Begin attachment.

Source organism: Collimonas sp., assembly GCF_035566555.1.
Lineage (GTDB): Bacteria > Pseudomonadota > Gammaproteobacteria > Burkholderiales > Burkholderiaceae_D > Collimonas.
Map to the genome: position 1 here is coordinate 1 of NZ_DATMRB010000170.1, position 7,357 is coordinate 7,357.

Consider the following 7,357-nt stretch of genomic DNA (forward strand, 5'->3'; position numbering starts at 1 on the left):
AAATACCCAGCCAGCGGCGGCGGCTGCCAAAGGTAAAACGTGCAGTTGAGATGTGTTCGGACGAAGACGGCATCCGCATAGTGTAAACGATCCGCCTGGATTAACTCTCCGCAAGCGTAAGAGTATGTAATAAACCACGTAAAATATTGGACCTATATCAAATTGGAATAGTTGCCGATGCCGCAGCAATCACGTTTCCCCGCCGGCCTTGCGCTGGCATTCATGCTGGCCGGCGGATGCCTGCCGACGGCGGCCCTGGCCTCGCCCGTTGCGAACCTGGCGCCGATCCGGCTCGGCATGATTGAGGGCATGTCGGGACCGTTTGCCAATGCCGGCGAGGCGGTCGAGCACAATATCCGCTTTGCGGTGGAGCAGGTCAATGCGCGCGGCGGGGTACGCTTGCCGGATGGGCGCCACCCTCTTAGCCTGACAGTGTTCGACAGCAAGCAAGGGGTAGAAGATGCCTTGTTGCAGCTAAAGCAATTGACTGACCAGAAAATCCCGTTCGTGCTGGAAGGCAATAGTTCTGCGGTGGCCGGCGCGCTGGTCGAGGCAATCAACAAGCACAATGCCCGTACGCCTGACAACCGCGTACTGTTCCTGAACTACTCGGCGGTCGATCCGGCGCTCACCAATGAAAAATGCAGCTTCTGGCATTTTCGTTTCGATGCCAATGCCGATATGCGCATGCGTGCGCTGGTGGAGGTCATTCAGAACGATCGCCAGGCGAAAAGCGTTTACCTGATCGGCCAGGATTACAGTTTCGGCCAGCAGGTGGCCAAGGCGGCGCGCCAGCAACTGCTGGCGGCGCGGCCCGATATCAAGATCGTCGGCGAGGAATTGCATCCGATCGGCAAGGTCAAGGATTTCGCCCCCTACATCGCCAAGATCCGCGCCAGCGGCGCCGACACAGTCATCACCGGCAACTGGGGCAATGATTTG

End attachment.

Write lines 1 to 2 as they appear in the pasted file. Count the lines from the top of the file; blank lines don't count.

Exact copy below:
Source organism: Collimonas sp., assembly GCF_035566555.1.
Lineage (GTDB): Bacteria > Pseudomonadota > Gammaproteobacteria > Burkholderiales > Burkholderiaceae_D > Collimonas.